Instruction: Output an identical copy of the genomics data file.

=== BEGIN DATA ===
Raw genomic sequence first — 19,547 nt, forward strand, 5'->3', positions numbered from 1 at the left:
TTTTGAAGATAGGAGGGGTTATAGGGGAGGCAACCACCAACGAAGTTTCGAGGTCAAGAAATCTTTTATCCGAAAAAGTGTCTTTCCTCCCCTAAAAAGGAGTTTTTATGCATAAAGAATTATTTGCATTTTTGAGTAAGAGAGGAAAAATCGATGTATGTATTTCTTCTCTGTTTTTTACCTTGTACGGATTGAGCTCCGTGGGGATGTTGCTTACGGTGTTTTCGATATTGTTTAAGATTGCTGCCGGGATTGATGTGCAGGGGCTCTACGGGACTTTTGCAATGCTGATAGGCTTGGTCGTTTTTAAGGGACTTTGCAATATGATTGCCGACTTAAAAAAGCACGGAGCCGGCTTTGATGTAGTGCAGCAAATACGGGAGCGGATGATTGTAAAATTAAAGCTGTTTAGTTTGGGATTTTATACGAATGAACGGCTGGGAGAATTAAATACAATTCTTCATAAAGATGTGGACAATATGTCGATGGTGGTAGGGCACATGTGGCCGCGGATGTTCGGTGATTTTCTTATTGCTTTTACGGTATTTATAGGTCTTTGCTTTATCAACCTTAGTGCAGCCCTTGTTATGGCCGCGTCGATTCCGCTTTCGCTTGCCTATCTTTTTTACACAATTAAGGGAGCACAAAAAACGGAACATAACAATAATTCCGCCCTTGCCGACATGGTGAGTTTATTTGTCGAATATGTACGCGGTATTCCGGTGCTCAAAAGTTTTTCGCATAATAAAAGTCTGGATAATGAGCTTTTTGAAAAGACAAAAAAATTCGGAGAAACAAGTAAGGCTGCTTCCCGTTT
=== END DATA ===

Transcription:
Raw genomic sequence first — 19,547 nt, forward strand, 5'->3', positions numbered from 1 at the left:
TTTTGAAGATAGGAGGGGTTATAGGGGAGGCAACCACCAACGAAGTTTCGAGGTCAAGAAATCTTTTATCCGAAAAAGTGTCTTTCCTCCCCTAAAAAGGAGTTTTTATGCATAAAGAATTATTTGCATTTTTGAGTAAGAGAGGAAAAATCGATGTATGTATTTCTTCTCTGTTTTTTACCTTGTACGGATTGAGCTCCGTGGGGATGTTGCTTACGGTGTTTTCGATATTGTTTAAGATTGCTGCCGGGATTGATGTGCAGGGGCTCTACGGGACTTTTGCAATGCTGATAGGCTTGGTCGTTTTTAAGGGACTTTGCAATATGATTGCCGACTTAAAAAAGCACGGAGCCGGCTTTGATGTAGTGCAGCAAATACGGGAGCGGATGATTGTAAAATTAAAGCTGTTTAGTTTGGGATTTTATACGAATGAACGGCTGGGAGAATTAAATACAATTCTTCATAAAGATGTGGACAATATGTCGATGGTGGTAGGGCACATGTGGCCGCGGATGTTCGGTGATTTTCTTATTGCTTTTACGGTATTTATAGGTCTTTGCTTTATCAACCTTAGTGCAGCCCTTGTTATGGCCGCGTCGATTCCGCTTTCGCTTGCCTATCTTTTTTACACAATTAAGGGAGCACAAAAAACGGAACATAACAATAATTCCGCCCTTGCCGACATGGTGAGTTTATTTGTCGAATATGTACGCGGTATTCCGGTGCTCAAAAGTTTTTCGCATAATAAAAGTCTGGATAATGAGCTTTTTGAAAAGACAAAAAAATTCGGAGAAACAAGTAAGGCTGCTTCCCGTTT